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Home / Media & Info / BATS Archives / VAMPIRES: THE REAL STORY
BATS Magazine

VOLUME 9, NO. 1 Spring 1991


VAMPIRES: THE REAL STORY
The truth about the bats people love to hate is even more fascinating than the myths...
Belwood, Jacqueline J., Morton, Patricia A.

The truth about the bats people love to hate is even more fascinating than the myths...

by Jacqueline J. Belwood and Patricia A. Morton

Who has not heard of vampire bats? Ask anyone what they know about bats, and tales about vampires are sure to top the list. What few people do know is that of the nearly 1,000 bat species known, only one--the common vampire bat, Desmodus rotundus--really feeds on the blood of other mammals. Because of their need to bite in order to live, vampires have become the "black sheep" of the bat world, a reputation that unfortunately affects our attitudes toward other bats. In reality, the vampire bat is one of the most fascinating--even altruistic--animals on earth. Moreover, recent discoveries about its biology also show that it may prove to be of great importance to our own health and well-being.

Vampires feed exclusively on the blood of other vertebrates, which represents the most extreme example of food specialization in bats. There are three kinds of vampires, all of which live in Latin America. There aren't any in the United States, except in zoos, or in Europe where the infamous Dracula legends were born. The other two species, the hairy-legged vampire (Diphylla ecaudata), and the white-winged vampire (Diaemus youngii), are rare and so poorly studied that almost nothing is known about them other than that they feed on birds.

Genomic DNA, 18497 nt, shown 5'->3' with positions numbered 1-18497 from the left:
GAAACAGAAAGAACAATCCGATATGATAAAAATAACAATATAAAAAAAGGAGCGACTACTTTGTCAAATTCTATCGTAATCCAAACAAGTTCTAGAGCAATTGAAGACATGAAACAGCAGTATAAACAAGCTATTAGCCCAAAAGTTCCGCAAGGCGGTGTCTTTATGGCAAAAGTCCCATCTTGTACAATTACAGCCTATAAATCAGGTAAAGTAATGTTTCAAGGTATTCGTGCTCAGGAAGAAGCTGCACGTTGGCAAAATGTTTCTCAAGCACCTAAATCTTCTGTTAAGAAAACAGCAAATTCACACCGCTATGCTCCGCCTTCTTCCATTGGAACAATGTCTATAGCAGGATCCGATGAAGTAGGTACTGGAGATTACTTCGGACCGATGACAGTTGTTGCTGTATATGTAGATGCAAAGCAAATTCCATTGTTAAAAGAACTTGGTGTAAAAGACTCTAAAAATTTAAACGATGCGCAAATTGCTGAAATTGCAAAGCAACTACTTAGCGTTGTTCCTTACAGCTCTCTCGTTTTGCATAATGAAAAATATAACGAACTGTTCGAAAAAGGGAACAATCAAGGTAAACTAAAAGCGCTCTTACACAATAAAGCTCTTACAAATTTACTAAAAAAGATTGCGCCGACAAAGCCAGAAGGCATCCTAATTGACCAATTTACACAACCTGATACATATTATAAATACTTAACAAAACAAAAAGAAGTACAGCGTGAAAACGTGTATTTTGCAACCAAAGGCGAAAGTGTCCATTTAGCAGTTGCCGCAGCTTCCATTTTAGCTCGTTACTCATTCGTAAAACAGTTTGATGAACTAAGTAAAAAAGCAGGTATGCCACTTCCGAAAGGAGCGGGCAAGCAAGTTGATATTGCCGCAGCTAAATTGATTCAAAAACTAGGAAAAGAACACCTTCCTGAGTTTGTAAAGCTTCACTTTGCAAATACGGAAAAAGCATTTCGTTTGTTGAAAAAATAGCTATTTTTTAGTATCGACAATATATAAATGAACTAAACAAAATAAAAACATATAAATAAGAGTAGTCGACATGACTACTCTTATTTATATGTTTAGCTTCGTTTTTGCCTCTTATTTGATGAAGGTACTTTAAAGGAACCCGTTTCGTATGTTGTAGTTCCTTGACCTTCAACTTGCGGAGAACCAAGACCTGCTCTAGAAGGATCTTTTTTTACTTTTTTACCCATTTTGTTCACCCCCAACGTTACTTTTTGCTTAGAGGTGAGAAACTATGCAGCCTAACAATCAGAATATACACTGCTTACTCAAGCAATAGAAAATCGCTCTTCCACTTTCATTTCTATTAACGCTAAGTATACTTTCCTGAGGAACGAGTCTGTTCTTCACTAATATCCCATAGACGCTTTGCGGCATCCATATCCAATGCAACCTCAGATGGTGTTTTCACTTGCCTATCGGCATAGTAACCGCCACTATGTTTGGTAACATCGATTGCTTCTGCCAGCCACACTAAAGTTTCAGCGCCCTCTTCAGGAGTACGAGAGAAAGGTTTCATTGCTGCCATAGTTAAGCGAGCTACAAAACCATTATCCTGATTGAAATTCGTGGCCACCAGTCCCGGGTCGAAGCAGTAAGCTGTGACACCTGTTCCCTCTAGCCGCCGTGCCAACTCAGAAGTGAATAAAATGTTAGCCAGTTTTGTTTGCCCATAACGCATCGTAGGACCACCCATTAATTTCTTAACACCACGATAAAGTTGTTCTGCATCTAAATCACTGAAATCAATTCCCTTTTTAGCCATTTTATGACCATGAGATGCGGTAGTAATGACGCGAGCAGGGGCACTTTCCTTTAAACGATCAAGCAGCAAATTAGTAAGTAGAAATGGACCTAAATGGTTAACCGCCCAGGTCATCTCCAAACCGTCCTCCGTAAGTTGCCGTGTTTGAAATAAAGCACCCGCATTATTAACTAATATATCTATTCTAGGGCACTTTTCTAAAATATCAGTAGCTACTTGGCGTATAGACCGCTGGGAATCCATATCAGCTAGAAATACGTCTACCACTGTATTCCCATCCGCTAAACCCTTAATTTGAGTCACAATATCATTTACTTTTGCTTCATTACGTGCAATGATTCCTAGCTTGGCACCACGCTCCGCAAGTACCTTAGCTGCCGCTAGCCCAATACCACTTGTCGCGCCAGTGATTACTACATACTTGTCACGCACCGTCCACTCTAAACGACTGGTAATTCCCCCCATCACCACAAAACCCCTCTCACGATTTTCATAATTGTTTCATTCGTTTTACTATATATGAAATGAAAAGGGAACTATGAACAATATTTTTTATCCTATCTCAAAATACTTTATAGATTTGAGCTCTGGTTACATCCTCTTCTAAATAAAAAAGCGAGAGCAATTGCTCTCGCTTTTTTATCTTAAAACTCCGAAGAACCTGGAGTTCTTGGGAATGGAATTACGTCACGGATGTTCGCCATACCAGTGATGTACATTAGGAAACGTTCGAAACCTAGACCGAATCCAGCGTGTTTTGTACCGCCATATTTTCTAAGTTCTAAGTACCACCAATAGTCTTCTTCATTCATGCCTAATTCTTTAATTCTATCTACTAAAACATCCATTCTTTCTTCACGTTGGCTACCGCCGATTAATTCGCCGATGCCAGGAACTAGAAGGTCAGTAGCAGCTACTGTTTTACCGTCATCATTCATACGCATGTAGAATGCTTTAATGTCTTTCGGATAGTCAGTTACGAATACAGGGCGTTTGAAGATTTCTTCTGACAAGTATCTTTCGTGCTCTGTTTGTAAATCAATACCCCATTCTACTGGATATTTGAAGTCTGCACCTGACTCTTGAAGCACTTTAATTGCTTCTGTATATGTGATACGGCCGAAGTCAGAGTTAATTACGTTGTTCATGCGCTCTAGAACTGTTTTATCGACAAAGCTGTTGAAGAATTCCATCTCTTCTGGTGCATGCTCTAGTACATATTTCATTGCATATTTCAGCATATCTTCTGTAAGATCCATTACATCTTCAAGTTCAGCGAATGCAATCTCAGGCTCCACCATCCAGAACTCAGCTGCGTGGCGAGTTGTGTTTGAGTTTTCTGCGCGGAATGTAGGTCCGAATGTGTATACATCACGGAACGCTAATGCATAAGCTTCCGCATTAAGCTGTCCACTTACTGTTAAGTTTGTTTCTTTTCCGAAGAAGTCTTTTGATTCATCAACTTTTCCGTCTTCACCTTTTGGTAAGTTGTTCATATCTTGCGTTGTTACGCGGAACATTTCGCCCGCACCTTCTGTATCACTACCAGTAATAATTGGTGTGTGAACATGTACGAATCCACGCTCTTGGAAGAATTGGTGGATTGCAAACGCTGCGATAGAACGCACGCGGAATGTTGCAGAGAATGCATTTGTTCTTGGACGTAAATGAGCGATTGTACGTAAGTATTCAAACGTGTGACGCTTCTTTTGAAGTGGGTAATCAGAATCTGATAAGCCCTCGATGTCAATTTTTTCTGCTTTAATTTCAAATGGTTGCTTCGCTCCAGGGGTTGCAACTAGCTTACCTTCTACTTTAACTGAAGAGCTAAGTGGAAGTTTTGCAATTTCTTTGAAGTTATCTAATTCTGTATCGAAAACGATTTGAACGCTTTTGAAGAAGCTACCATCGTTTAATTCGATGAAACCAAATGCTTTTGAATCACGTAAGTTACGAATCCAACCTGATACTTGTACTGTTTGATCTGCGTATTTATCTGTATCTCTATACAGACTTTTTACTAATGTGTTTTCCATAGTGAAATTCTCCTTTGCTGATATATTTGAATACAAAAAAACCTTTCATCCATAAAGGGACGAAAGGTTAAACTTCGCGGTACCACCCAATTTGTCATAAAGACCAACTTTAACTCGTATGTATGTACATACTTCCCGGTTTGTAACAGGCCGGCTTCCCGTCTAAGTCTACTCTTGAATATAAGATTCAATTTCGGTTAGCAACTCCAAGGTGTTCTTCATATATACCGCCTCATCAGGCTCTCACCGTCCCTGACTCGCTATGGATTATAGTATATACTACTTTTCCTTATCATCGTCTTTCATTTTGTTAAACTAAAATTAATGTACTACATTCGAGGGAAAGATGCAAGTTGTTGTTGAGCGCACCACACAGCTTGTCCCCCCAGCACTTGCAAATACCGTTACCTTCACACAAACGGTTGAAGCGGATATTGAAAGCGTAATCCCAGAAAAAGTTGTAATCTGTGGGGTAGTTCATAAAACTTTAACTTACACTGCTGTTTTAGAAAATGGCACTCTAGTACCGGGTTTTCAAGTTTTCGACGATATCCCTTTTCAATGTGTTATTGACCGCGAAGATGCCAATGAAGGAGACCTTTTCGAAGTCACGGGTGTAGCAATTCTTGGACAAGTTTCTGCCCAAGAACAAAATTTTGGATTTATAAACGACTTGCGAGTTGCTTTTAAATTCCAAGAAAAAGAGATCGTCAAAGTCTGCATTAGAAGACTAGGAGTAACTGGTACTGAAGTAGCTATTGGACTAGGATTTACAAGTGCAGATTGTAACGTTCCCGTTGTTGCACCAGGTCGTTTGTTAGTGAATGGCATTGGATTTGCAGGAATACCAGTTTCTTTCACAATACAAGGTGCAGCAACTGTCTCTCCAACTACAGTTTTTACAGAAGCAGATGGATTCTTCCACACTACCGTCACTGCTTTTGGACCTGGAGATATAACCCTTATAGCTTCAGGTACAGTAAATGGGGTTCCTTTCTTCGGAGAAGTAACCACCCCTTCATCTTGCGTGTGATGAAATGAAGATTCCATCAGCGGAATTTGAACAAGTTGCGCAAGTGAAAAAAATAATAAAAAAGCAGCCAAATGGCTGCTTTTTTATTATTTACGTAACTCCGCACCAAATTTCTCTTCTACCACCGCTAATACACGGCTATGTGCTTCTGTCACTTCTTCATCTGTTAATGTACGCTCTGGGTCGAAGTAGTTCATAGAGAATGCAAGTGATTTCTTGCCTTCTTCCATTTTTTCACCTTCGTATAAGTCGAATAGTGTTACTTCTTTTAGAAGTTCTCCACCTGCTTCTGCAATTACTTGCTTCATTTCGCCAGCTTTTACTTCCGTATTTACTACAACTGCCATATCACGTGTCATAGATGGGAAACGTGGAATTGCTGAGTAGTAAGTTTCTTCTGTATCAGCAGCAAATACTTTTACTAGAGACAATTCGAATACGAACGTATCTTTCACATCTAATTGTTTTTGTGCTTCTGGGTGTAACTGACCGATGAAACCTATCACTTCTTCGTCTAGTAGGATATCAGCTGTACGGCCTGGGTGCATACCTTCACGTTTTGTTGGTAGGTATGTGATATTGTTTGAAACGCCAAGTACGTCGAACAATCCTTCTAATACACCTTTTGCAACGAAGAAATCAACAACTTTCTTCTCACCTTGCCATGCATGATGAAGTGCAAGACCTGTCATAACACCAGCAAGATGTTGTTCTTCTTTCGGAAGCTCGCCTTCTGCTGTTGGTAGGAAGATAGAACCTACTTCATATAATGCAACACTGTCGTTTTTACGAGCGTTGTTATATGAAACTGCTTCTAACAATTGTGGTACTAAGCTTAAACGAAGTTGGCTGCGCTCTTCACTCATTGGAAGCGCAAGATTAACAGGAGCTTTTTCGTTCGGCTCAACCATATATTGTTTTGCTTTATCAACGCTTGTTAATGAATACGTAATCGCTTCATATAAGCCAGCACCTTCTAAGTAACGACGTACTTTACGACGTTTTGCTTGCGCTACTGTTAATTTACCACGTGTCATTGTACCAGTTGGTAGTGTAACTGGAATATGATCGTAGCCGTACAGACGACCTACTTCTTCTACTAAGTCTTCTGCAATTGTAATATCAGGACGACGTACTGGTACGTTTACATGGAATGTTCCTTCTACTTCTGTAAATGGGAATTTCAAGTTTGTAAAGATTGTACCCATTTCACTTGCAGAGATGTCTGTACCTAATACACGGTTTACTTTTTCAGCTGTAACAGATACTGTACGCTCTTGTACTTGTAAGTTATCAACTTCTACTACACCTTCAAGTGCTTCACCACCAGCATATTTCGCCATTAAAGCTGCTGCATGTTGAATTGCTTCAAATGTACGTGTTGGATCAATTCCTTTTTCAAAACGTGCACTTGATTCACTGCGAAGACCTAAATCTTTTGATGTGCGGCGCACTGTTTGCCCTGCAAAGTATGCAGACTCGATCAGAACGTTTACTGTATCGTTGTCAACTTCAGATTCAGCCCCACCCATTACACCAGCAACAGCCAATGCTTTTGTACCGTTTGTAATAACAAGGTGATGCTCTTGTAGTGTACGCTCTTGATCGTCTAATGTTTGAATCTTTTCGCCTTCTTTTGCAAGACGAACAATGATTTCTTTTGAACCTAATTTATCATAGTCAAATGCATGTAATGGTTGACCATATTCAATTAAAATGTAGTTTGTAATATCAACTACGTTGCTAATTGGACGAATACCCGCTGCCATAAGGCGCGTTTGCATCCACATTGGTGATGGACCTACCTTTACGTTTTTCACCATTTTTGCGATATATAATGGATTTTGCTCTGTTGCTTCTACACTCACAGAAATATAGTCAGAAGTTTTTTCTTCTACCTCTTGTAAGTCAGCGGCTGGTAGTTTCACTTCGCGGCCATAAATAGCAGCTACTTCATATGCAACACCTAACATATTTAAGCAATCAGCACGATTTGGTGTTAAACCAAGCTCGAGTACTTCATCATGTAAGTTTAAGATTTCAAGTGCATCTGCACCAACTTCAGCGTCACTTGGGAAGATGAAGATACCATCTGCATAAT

Exactly when the blood-feeding bats were named "vampires," and thus linked to ancient legends, is not known. Europeans were unaware of the existence of these animals until after explorers who voyaged with Columbus returned from Trinidad with the first written accounts of bats that fed on blood. Little more was heard about these unusual creatures for another 50 years, until 1565 when Cortes' followers returned to Spain with reports of bats that bit people during the night. In 1835, Charles Darwin became the first scientist to see a vampire bat, but it took another 70 years before taxonomic descriptions of all three vampire species were complete.